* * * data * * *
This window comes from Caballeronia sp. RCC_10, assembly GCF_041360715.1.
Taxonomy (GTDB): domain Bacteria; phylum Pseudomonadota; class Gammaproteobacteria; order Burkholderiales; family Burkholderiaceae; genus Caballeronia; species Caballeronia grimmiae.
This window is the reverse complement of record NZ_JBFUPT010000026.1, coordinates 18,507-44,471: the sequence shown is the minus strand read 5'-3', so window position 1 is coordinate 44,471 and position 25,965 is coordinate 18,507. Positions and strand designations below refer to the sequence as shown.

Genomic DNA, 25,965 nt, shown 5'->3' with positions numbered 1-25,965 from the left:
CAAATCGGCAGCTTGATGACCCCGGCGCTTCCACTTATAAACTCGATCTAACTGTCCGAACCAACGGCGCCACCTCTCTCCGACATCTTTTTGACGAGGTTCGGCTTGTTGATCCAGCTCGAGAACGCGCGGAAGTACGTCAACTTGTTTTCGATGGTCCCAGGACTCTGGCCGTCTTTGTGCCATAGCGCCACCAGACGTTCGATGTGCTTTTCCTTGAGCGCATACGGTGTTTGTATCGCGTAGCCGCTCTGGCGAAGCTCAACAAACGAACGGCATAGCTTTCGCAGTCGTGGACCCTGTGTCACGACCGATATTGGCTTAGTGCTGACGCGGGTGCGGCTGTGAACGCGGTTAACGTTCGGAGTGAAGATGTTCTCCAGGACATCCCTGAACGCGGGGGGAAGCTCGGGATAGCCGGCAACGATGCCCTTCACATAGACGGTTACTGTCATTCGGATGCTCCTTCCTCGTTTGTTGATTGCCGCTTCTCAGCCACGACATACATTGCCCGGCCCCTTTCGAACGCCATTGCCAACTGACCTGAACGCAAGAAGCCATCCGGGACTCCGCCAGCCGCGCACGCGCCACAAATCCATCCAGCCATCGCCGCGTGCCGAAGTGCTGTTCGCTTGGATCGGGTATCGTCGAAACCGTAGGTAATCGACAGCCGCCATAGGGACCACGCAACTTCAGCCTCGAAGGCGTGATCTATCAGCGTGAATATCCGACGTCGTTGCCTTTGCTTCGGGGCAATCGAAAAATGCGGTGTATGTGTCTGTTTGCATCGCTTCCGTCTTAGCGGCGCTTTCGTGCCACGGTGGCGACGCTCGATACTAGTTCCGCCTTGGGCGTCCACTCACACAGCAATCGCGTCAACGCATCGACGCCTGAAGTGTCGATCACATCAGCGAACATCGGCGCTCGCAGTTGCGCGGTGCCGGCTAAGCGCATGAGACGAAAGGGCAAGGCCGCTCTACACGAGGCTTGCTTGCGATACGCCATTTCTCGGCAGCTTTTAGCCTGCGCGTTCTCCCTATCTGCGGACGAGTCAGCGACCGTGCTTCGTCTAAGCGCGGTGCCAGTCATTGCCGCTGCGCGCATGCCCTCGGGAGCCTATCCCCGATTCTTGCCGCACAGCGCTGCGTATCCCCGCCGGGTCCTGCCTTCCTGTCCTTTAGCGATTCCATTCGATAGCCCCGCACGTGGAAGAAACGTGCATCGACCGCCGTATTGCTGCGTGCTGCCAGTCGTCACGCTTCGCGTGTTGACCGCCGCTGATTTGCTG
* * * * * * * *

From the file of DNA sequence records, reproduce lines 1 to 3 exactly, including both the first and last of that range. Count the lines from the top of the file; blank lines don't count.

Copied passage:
This window comes from Caballeronia sp. RCC_10, assembly GCF_041360715.1.
Taxonomy (GTDB): domain Bacteria; phylum Pseudomonadota; class Gammaproteobacteria; order Burkholderiales; family Burkholderiaceae; genus Caballeronia; species Caballeronia grimmiae.
This window is the reverse complement of record NZ_JBFUPT010000026.1, coordinates 18,507-44,471: the sequence shown is the minus strand read 5'-3', so window position 1 is coordinate 44,471 and position 25,965 is coordinate 18,507. Positions and strand designations below refer to the sequence as shown.